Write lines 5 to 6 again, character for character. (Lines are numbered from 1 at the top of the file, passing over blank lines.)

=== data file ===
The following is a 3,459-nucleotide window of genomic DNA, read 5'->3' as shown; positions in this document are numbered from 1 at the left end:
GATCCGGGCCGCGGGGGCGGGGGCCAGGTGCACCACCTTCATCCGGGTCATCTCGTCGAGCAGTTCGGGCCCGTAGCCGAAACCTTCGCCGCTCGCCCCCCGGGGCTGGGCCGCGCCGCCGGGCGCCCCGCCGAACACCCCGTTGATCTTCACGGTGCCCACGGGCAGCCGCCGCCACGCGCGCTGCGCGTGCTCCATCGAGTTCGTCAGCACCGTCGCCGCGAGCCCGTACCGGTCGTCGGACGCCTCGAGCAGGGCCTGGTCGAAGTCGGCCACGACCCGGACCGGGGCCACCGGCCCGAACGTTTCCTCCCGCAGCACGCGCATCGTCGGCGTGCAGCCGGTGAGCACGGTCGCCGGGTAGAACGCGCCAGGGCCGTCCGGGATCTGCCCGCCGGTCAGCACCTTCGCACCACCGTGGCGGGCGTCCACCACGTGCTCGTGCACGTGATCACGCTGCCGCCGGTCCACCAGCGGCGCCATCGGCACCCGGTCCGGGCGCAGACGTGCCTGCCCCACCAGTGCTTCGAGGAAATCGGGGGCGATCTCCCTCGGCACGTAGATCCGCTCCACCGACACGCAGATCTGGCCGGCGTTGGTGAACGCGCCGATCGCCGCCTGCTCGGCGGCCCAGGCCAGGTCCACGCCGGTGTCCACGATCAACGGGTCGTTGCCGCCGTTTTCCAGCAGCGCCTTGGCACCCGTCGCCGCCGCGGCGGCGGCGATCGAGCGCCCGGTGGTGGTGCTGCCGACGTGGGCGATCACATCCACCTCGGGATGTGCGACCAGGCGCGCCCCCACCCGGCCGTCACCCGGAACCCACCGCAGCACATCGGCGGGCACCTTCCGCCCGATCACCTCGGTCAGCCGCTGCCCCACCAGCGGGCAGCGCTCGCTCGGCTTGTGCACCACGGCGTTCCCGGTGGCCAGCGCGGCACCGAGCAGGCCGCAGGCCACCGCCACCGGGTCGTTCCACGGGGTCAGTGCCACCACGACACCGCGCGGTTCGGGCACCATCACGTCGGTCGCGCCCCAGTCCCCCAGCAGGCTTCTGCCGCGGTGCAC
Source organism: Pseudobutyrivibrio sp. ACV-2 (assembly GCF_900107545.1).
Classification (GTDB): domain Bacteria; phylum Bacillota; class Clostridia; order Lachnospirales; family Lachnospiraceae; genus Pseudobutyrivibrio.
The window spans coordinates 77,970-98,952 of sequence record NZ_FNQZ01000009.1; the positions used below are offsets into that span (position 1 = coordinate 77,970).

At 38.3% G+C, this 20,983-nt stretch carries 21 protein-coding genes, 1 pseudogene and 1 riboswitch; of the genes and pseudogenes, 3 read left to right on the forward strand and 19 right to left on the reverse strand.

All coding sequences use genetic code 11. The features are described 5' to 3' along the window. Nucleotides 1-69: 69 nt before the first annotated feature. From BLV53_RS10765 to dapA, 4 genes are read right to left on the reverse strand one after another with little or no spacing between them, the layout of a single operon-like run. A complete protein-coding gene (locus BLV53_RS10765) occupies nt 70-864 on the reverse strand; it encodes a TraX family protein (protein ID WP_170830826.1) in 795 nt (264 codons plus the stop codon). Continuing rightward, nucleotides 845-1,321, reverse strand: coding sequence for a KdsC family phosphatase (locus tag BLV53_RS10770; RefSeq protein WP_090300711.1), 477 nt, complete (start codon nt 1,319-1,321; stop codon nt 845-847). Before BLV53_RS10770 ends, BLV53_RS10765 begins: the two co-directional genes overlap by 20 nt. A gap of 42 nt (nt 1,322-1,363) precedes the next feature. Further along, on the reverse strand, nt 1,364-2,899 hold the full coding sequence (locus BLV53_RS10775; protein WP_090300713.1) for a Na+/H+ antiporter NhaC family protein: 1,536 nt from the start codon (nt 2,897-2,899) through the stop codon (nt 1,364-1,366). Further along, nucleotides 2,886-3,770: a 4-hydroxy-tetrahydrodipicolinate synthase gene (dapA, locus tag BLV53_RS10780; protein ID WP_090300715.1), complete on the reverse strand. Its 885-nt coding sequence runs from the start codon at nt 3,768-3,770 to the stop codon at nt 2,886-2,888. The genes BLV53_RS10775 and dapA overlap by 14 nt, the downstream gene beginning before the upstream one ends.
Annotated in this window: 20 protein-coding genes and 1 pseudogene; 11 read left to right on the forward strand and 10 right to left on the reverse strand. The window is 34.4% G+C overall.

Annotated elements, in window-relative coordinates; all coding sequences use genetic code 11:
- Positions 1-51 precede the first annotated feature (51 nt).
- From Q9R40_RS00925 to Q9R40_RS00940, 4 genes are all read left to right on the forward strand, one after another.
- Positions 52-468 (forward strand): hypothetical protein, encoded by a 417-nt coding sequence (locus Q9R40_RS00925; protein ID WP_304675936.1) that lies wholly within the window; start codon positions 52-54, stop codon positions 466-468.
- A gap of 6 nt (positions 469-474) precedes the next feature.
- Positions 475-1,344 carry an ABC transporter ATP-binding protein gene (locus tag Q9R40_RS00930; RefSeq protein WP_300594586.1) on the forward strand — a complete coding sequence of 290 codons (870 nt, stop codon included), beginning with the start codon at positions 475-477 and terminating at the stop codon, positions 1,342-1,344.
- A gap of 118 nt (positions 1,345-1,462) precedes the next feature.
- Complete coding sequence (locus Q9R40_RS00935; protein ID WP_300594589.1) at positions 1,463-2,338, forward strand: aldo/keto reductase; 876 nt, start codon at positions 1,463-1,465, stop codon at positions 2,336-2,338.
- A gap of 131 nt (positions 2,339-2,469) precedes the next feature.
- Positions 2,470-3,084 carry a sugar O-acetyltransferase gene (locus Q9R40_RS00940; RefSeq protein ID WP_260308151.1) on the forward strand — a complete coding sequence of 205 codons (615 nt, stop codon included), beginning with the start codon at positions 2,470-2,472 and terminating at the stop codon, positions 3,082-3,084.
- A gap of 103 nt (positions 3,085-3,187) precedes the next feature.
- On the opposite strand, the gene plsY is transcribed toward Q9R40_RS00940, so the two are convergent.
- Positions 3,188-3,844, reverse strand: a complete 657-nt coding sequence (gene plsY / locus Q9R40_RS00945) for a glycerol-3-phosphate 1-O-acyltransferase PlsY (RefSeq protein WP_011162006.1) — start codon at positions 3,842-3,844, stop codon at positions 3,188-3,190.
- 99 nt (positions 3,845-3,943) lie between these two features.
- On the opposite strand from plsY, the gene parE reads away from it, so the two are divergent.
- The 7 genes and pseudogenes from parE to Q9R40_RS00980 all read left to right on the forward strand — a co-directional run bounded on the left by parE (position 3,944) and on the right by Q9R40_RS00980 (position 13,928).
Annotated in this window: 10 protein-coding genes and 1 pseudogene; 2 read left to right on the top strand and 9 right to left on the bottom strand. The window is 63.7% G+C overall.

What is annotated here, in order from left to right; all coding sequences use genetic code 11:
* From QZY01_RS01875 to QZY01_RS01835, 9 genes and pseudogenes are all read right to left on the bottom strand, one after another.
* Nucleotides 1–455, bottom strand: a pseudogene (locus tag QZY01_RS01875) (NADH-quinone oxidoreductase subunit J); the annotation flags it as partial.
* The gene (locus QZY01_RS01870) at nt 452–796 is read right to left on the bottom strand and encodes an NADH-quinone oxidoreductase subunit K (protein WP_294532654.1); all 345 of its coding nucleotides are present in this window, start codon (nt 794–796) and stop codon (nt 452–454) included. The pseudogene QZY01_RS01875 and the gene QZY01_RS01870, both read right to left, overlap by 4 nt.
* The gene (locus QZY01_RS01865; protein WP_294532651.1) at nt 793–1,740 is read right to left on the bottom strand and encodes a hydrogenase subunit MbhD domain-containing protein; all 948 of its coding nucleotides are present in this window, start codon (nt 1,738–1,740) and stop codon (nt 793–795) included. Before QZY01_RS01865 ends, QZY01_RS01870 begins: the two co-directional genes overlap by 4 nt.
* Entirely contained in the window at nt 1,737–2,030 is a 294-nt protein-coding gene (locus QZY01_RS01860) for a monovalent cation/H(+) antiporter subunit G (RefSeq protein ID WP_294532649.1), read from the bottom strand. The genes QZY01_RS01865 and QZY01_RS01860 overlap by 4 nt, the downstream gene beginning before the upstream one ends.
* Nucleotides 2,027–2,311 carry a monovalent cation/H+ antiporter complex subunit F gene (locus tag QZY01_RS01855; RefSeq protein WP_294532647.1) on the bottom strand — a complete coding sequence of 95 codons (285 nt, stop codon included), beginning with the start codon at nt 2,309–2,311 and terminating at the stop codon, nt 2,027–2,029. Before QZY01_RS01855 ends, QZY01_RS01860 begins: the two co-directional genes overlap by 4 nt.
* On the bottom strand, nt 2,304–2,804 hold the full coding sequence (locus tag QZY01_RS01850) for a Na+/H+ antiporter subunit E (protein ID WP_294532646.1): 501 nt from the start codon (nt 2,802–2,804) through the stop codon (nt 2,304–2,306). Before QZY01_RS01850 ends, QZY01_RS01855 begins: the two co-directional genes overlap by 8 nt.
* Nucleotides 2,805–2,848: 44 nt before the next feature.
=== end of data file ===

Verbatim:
The window spans coordinates 77,970-98,952 of sequence record NZ_FNQZ01000009.1; the positions used below are offsets into that span (position 1 = coordinate 77,970).

At 38.3% G+C, this 20,983-nt stretch carries 21 protein-coding genes, 1 pseudogene and 1 riboswitch; of the genes and pseudogenes, 3 read left to right on the forward strand and 19 right to left on the reverse strand.